Heavy clouds, partially clearing to the west. At sunset time, meaning right on time.
I divert from the trail onto slickrock, the canyon country term for bare rock on the surface, usually sandstone. In this case Cedar Mesa Sandstone. Although I’m in a National Monument, travel off trail is allowed here via slickrock and other areas where cryptobiotic soil crusts haven’t formed. Those crusts are alive, and crucial to holding down the ethereal high desert soil. So stick to the slick.
Speaking of that Cedar Mesa Sandstone, here it was formed from sand dunes. Big ones, like the Sahara. Since they were wind-formed dunes, they are cross bedded, meaning not level. Sloping up and down like sand dunes do. You’ll never see a flat sand dune. So. With an uneven surface, the sandstone erodes unevenly. Water collects in low places, the water stays longer there and slowly dissolves the “cement” between the sand grains a little faster there. Little potholes become connected, a drainage pattern forms. You get the idea.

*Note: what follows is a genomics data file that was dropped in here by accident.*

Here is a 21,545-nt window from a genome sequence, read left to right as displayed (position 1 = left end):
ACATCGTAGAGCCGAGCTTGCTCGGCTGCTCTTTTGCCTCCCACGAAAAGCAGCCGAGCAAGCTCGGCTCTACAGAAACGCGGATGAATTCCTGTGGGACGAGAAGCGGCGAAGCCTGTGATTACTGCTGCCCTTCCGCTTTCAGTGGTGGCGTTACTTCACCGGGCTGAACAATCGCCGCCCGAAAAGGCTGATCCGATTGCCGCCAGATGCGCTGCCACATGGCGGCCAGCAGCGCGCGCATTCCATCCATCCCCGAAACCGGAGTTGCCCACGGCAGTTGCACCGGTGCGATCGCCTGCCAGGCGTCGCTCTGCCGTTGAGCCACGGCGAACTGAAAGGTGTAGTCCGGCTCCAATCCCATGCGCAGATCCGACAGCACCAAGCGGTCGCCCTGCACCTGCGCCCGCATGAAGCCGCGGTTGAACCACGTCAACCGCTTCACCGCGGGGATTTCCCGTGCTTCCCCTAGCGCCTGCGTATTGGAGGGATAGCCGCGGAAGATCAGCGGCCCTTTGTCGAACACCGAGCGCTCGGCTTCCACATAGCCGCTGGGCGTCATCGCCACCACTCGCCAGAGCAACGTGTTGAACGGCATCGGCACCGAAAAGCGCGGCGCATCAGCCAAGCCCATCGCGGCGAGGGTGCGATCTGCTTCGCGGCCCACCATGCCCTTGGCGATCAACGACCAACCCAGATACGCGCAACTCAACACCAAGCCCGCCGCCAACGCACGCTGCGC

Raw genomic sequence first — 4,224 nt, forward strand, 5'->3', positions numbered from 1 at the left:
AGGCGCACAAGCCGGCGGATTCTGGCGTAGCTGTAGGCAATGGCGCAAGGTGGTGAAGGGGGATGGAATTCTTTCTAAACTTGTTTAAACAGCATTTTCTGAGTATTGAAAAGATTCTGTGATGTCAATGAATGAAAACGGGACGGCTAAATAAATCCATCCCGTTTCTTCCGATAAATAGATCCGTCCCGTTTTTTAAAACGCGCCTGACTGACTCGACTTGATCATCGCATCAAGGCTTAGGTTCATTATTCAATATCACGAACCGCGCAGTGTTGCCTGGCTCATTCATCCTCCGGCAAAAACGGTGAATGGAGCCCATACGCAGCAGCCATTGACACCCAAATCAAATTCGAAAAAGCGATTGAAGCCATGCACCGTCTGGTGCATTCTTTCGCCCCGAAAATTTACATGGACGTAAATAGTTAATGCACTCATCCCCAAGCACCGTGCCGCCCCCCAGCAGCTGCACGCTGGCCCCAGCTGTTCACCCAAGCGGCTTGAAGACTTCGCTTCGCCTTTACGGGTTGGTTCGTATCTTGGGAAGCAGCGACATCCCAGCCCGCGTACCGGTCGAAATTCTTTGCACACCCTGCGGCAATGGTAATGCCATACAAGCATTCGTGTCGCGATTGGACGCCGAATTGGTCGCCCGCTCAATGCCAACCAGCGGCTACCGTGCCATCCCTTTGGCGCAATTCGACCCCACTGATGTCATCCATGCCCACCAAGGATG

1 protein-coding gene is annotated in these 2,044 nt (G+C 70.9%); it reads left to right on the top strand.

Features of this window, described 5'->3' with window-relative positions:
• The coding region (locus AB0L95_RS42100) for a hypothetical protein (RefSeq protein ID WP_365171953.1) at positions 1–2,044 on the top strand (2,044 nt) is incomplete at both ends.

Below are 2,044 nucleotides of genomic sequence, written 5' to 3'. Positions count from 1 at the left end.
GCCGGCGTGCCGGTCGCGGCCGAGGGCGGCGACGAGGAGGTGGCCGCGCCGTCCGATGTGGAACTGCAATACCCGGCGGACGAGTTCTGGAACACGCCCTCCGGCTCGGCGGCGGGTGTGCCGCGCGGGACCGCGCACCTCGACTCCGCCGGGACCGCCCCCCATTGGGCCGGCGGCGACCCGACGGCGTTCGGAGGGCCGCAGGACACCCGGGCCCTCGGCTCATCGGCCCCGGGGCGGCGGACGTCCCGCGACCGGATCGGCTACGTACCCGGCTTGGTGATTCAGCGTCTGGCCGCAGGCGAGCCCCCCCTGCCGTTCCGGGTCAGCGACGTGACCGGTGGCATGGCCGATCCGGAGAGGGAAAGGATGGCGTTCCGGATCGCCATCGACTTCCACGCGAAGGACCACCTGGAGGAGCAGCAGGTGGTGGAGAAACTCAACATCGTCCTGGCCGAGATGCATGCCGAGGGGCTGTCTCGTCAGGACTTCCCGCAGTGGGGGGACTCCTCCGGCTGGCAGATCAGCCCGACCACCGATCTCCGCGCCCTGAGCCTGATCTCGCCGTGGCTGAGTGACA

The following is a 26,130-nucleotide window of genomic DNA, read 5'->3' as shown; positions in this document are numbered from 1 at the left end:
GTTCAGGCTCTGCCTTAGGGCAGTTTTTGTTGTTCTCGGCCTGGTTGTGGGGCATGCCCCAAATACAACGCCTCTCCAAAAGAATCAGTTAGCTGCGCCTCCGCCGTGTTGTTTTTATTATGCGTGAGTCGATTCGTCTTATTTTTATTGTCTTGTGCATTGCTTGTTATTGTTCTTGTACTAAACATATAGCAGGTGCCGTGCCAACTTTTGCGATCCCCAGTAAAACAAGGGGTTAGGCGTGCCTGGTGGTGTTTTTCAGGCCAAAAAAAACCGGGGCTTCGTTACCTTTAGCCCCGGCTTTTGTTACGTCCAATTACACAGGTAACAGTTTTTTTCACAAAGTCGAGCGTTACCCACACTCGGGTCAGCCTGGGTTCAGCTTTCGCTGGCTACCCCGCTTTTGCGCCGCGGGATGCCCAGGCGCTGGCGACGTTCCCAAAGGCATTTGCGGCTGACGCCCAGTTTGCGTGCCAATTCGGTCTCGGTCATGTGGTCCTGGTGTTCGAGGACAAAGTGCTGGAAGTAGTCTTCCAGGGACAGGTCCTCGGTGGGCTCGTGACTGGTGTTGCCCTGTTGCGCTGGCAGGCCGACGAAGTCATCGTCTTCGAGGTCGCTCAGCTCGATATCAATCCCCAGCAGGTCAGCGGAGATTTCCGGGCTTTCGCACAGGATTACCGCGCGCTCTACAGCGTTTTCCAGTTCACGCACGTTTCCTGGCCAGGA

Who cares besides geologists and naturalists? Oh, anybody that appreciates beauty in nature, because of the varies shapes and patterns and geologic structures that form. Erosion, like rust, never sleeps.
Which, somehow, gets me back to this photo. The late autumn rain had blessed the mesa for a day. The clouds had opened a crack. Not enough for a blazingly showy red sunset, just enough for a hint of it.
No one else around. Rock terrace, low sky, dusk at hand. Almost-full moon rising. Time to make my way back to the parking area and then home. Satisfied.
Photo location: Natural Bridges National Monument, San Juan County, southeast Utah.